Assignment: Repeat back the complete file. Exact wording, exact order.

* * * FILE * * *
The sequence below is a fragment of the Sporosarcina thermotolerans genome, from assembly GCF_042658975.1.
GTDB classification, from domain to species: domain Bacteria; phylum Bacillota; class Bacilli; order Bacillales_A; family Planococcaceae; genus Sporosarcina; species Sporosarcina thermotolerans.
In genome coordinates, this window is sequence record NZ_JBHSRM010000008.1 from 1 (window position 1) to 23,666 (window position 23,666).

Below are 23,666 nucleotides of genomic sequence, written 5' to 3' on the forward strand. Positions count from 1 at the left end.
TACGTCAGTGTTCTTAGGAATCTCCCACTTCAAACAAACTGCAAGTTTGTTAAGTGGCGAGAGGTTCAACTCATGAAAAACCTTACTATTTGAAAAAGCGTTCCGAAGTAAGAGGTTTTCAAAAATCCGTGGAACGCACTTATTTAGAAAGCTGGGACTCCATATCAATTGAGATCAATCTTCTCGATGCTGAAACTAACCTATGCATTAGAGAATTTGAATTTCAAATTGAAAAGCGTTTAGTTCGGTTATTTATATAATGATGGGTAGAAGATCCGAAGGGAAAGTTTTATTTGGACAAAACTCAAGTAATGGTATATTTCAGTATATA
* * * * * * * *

The sequence below is a fragment of the Sporosarcina thermotolerans genome, from assembly GCF_042658975.1.
GTDB classification, from domain to species: domain Bacteria; phylum Bacillota; class Bacilli; order Bacillales_A; family Planococcaceae; genus Sporosarcina; species Sporosarcina thermotolerans.
In genome coordinates, this window is sequence record NZ_JBHSRM010000008.1 from 1 (window position 1) to 23,666 (window position 23,666).

Below are 23,666 nucleotides of genomic sequence, written 5' to 3' on the forward strand. Positions count from 1 at the left end.
TACGTCAGTGTTCTTAGGAATCTCCCACTTCAAACAAACTGCAAGTTTGTTAAGTGGCGAGAGGTTCAACTCATGAAAAACCTTACTATTTGAAAAAGCGTTCCGAAGTAAGAGGTTTTCAAAAATCCGTGGAACGCACTTATTTAGAAAGCTGGGACTCCATATCAATTGAGATCAATCTTCTCGATGCTGAAACTAACCTATGCATTAGAGAATTTGAATTTCAAATTGAAAAGCGTTTAGTTCGGTTATTTATATAATGATGGGTAGAAGATCCGAAGGGAAAGTTTTATTTGGACAAAACTCAAGTAATGGTATATTTCAGTATATA